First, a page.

What To Do When You Are Sick In Japan

Japan Travel Tips

What To Do When You Are Sick In Japan

You are finally in Japan! You are traveling around the country and enjoying your experience.

Suddenly, you don’t feel too well.  A headache that will not go away. A stomachache that makes eating difficult.  Or perhaps you had a fall or accident and have injured yourself.

Falling sick or getting hurt in a foreign country can be scary. To ease your worries about your trip, here is some information for you about what to do when you are sick in Japan.

For A Real Emergency

If you are experiencing a real emergency, it is important to call 119.  This is the free telephone number for health, fire and personal safety emergencies. There are English operators available.

If you are staying in a hotel, you should be able to get help from the hotel staff.  They will most likely call 119 for you.

If you are on a train or in a station, you should be able to get help from the station or train staff. Most trains and stations have an automated external defibrillator (AED) in case of a heart attack.

A good idea is to write down a list of medications you are taking and the health conditions you have.  You can keep it in your wallet or with your passport. You could also give a copy to your traveling companion as a backup. This will help if the doctors and medical staff need to know something important about your health.  If you have an allergy to any medicines, it is also important to make a note of that as well.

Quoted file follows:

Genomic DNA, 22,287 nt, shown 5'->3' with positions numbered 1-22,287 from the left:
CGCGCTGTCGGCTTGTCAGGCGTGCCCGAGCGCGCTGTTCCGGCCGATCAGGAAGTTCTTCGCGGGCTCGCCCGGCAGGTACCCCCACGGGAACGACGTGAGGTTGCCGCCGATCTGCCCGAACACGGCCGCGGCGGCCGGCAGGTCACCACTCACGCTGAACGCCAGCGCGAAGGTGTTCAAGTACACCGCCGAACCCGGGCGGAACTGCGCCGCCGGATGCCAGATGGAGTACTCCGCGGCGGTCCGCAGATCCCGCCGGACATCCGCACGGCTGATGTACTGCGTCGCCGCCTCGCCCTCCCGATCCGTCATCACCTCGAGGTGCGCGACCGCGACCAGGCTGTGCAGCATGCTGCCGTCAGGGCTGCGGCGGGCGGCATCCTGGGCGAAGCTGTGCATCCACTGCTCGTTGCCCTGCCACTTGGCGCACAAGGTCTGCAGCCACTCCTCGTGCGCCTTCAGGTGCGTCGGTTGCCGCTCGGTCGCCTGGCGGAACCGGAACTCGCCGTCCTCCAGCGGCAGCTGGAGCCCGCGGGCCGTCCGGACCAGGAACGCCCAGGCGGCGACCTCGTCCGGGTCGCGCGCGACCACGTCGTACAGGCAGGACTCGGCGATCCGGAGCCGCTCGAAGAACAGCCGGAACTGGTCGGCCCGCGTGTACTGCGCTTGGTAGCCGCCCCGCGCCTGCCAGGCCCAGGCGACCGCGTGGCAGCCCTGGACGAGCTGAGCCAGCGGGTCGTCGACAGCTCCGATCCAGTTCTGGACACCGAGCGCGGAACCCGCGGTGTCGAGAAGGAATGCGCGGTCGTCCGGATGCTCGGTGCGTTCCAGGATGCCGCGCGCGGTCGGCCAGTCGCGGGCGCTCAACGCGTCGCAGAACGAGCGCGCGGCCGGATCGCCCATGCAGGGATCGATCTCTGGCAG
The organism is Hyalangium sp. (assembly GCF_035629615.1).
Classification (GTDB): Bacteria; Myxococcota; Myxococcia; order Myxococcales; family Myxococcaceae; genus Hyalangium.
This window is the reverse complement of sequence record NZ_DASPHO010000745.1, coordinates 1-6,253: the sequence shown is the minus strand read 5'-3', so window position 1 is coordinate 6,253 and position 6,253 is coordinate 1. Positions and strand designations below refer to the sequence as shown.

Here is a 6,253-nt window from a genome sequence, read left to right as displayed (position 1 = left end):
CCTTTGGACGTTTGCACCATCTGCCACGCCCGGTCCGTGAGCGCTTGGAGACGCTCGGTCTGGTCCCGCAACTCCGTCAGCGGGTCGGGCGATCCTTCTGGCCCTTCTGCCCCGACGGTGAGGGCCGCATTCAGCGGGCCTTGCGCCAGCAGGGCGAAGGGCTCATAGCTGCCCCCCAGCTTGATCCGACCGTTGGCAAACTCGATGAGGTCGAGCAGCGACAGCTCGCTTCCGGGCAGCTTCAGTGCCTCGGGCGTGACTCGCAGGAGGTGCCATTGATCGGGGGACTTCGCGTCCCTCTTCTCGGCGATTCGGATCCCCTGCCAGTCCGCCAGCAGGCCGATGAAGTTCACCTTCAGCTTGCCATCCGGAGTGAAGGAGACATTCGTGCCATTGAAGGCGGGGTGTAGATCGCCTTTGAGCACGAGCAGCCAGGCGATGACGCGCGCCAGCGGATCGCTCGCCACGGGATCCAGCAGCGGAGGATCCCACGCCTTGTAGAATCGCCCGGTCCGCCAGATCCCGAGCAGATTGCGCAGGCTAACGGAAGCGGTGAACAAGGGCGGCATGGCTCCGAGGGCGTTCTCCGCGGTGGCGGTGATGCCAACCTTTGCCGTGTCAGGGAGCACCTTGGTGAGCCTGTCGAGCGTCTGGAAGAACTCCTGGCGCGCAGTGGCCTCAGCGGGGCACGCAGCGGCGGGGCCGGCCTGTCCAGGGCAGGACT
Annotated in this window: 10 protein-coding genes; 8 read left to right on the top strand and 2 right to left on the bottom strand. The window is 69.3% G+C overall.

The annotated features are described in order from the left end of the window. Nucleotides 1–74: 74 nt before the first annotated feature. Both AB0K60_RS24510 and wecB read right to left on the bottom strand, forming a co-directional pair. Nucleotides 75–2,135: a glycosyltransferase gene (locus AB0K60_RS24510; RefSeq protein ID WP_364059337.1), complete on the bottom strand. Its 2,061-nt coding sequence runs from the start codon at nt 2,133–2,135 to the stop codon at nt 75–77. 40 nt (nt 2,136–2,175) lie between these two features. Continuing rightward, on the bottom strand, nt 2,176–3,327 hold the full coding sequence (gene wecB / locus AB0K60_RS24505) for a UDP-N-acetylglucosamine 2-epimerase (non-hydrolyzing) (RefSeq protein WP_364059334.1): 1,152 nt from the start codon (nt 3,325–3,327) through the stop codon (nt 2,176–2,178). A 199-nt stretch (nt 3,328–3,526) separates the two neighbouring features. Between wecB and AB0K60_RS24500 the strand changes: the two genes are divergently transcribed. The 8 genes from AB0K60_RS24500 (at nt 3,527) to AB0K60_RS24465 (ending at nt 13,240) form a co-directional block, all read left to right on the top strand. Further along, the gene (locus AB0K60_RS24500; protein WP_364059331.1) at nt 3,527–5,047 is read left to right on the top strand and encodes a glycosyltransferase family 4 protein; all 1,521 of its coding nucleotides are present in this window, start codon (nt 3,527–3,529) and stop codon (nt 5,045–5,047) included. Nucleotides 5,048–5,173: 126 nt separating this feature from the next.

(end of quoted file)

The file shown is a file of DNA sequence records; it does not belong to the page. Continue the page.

A 119 call will send an ambulance to take you to the nearest hospital or treatment center. A travel companion may accompany you.

At the hospital, you will be treated in the emergency department. Depending on the diagnosis and treatment, you may be admitted to the hospital or transferred to another facility that can treat you.

Travel Health Insurance

A good idea before traveling abroad is to purchase some travel health insurance.

Japan has a national health insurance system.  As it only applies to residents of Japan, you will have to pay all charges for your health care. Payment is generally cash or credit card only.

If you have private insurance that covers outside country travel, then it is important to contact the provider to see what is included and what is not included.

If you do not have such coverage, then there are lots of options available for health insurance when you travel.

Most travel insurance packages cover healthcare and trip cancellation costs. Below is a list of different providers for travel health insurance.  This information is subject to change.

Visiting from the USA

AIG Travel Guard (https://www.travelguard.com/travel-insurance/plans)

Berkshire Hathaway Travel Protection (https://www.bhtp.com)